This afternoon I spent some time going back over some of the positive articles written in various industry posts over the last five years. It is interesting to read the comments of those who were NOT pessimistic but were less than enthusiastic about the “irrational exuberance” which were claimed in these posts.

In fiscal 2014 and 2015, I read about how NRMLA was turning around negative press along with recent claims as to why endorsements have been so low these last five years. Guess what the claimed cause was? You got it, negative press. So how does one reconcile the two opposing claims? Those supporting NRMLA would say that endorsement levels would have been much worse without these efforts. Those fighting on the front lines that have had to counter negative press will most likely say that the NRMLA effort was only slightly more effective than the Extreme Summit. The right conclusion is left to the reader.

After reading the posts and the comments, it became apparent that both were looking into the dark and for now, optimists who might have sounded fully informed before fiscal 2010 have no idea what the future holds. In fact some seem intent on trying to stifle any description of the current situation because they don’t have an answer to it. Even if they understand it, they do not want to commit the resources needed to turn it around (kind of sounds like the support for the Extreme Summit).

The past is what it was. For those who try to change it, STOP it. The present is still more secular stagnation which is what it is. The future is what in part we make it to be. Just continue working harder means more of the same. After all it was Einstein who declared that insanity is doing the same thing over and over, expecting different results.If anything the last five years should have proven that.

John A. Smaldone April 9, 2018 at 12:24 pm

Great comments by The_Cynic and The Positive Realist!

I liked the analogies used by The_Cynic, very good!

Great comment The Positive Realist, using Einstien’s insanity slogan.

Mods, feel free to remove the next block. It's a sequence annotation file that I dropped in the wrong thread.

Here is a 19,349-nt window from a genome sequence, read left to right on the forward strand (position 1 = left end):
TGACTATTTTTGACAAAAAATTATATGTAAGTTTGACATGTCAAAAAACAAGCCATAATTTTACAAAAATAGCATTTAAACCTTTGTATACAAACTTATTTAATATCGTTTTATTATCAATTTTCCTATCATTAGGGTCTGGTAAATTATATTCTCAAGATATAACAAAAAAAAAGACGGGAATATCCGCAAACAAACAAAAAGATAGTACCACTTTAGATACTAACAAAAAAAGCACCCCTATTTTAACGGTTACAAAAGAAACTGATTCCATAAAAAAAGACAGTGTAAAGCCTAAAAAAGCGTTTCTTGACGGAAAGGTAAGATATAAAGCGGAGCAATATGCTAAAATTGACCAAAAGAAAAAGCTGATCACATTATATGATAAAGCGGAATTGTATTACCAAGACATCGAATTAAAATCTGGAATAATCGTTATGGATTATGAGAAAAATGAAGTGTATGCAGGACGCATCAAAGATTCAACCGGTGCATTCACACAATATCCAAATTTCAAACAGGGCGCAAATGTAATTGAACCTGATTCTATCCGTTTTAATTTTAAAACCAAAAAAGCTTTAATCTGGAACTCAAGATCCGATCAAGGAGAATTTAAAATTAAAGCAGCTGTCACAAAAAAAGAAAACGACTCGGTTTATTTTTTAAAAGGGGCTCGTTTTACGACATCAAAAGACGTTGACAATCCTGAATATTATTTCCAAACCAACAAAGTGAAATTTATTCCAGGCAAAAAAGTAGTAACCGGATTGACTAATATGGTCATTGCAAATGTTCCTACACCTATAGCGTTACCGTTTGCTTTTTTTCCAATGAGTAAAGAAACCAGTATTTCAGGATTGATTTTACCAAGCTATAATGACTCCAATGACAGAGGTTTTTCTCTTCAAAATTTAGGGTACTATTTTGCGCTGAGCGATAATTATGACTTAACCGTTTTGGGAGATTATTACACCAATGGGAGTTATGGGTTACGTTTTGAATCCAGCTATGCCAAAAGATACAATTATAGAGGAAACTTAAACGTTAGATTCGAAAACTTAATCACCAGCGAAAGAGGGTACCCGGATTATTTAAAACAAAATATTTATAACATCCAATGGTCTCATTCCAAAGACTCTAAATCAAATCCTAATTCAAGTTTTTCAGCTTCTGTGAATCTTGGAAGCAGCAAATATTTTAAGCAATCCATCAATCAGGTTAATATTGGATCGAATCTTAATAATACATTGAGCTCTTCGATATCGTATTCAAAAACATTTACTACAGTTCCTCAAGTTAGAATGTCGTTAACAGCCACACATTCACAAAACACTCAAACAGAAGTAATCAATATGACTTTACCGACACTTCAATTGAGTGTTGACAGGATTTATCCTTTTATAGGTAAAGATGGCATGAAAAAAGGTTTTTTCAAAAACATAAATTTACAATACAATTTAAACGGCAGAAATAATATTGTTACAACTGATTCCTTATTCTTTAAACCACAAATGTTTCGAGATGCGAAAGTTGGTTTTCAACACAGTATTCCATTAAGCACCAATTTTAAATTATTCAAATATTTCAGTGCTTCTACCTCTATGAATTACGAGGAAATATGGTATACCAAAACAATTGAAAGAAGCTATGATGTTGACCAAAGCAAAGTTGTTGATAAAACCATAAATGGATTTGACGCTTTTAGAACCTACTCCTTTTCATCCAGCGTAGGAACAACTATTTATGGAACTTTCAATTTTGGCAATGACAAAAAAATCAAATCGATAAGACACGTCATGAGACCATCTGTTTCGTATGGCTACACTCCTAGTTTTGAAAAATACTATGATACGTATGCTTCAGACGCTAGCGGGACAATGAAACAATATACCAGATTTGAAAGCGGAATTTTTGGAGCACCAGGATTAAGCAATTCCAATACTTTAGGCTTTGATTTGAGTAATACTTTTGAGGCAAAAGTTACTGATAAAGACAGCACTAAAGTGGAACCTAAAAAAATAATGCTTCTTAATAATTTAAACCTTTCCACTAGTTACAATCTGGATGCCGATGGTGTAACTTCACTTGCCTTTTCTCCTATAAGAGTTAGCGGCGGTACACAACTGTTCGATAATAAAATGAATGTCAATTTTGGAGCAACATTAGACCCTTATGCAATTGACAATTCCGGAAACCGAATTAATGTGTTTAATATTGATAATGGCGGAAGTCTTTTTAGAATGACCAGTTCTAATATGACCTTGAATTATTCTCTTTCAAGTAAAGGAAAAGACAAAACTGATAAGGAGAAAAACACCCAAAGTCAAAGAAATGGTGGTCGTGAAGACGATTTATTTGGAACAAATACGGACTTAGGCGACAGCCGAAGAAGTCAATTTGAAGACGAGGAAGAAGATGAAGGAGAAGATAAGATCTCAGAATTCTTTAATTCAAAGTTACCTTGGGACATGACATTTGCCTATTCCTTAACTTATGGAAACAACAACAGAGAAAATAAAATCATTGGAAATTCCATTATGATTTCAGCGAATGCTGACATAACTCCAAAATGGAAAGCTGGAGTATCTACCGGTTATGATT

However, it is all relative. I can’t remember the negativity I have seen over the past 7 to 8 months in our industry, it has been discouraging!

What is so sad about it all is that our negativity is spreading and spilling over to our senior homeowners!

They see it, the hear it and they are becoming more fearful of the HECM product, they are feeling it is taboo!, Which by the way, it is just the opposite!

The HECM today has more credibility than ever because of FA. Retirement planing is so emphasized in today’s society and the HECM comes into play with so many options to fill the needs.

October 2nd of 2017, having to do with the PLF ruling was a blow, no doubt about that.

However, we need to get over it and I mean quickly! Go out there, target borrowers with very little debt or none at all, target higher priced properties and what about targeting the professional sector?

Reach out to the Elder Law Attorney, Financial Planner, Financial Advisor. What about the small community banks and credit unions? Ever think about long term health care providers, churches and senior community centers.

In short, the business is out there, we need to go after different markets, pay smarter, act enthusiastic, we have a tool box full of tools.

These tools all the professional businesses and people I mentioned can use to help their senior clients.

Shannon’s presentation for this Monday was a good one, one that should be taken seriously!

John A. Smaldone